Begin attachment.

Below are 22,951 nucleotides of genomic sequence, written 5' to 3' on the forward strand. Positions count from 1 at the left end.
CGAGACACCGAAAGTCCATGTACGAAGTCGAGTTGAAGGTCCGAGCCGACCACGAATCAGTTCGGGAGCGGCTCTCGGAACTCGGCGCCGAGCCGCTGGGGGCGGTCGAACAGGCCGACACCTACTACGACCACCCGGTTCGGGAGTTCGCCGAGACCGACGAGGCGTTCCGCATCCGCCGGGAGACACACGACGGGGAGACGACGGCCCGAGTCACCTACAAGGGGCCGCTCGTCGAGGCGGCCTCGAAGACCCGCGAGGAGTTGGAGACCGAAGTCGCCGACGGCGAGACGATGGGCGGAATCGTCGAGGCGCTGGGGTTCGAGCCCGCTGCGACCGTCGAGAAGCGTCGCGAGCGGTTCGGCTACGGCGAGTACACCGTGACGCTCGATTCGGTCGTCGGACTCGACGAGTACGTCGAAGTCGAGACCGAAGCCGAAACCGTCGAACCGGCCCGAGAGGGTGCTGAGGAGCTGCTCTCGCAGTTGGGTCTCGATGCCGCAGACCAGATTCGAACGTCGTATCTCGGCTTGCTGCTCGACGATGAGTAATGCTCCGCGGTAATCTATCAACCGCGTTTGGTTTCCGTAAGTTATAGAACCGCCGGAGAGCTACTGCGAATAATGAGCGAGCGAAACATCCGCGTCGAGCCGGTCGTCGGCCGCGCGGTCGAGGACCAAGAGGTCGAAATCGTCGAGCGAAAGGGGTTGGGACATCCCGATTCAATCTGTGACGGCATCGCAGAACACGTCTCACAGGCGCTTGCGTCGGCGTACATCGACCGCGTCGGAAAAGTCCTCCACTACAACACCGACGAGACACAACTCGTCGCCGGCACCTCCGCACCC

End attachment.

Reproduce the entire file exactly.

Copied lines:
Below are 22,951 nucleotides of genomic sequence, written 5' to 3' on the forward strand. Positions count from 1 at the left end.
CGAGACACCGAAAGTCCATGTACGAAGTCGAGTTGAAGGTCCGAGCCGACCACGAATCAGTTCGGGAGCGGCTCTCGGAACTCGGCGCCGAGCCGCTGGGGGCGGTCGAACAGGCCGACACCTACTACGACCACCCGGTTCGGGAGTTCGCCGAGACCGACGAGGCGTTCCGCATCCGCCGGGAGACACACGACGGGGAGACGACGGCCCGAGTCACCTACAAGGGGCCGCTCGTCGAGGCGGCCTCGAAGACCCGCGAGGAGTTGGAGACCGAAGTCGCCGACGGCGAGACGATGGGCGGAATCGTCGAGGCGCTGGGGTTCGAGCCCGCTGCGACCGTCGAGAAGCGTCGCGAGCGGTTCGGCTACGGCGAGTACACCGTGACGCTCGATTCGGTCGTCGGACTCGACGAGTACGTCGAAGTCGAGACCGAAGCCGAAACCGTCGAACCGGCCCGAGAGGGTGCTGAGGAGCTGCTCTCGCAGTTGGGTCTCGATGCCGCAGACCAGATTCGAACGTCGTATCTCGGCTTGCTGCTCGACGATGAGTAATGCTCCGCGGTAATCTATCAACCGCGTTTGGTTTCCGTAAGTTATAGAACCGCCGGAGAGCTACTGCGAATAATGAGCGAGCGAAACATCCGCGTCGAGCCGGTCGTCGGCCGCGCGGTCGAGGACCAAGAGGTCGAAATCGTCGAGCGAAAGGGGTTGGGACATCCCGATTCAATCTGTGACGGCATCGCAGAACACGTCTCACAGGCGCTTGCGTCGGCGTACATCGACCGCGTCGGAAAAGTCCTCCACTACAACACCGACGAGACACAACTCGTCGCCGGCACCTCCGCACCC